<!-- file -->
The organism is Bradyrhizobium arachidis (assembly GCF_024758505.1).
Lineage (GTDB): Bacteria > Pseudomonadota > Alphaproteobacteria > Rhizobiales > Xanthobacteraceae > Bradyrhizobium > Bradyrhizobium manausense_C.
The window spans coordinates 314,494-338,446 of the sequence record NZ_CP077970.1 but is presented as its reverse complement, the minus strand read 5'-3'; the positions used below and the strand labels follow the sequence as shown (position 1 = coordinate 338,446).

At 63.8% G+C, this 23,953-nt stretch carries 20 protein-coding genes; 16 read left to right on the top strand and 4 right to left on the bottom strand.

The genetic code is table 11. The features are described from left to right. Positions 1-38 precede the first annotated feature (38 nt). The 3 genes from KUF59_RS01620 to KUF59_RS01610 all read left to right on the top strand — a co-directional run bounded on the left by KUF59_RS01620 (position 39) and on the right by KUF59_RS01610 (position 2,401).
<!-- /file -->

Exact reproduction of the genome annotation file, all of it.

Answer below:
The organism is Bradyrhizobium arachidis (assembly GCF_024758505.1).
Lineage (GTDB): Bacteria > Pseudomonadota > Alphaproteobacteria > Rhizobiales > Xanthobacteraceae > Bradyrhizobium > Bradyrhizobium manausense_C.
The window spans coordinates 314,494-338,446 of the sequence record NZ_CP077970.1 but is presented as its reverse complement, the minus strand read 5'-3'; the positions used below and the strand labels follow the sequence as shown (position 1 = coordinate 338,446).

At 63.8% G+C, this 23,953-nt stretch carries 20 protein-coding genes; 16 read left to right on the top strand and 4 right to left on the bottom strand.

The genetic code is table 11. The features are described from left to right. Positions 1-38 precede the first annotated feature (38 nt). The 3 genes from KUF59_RS01620 to KUF59_RS01610 all read left to right on the top strand — a co-directional run bounded on the left by KUF59_RS01620 (position 39) and on the right by KUF59_RS01610 (position 2,401).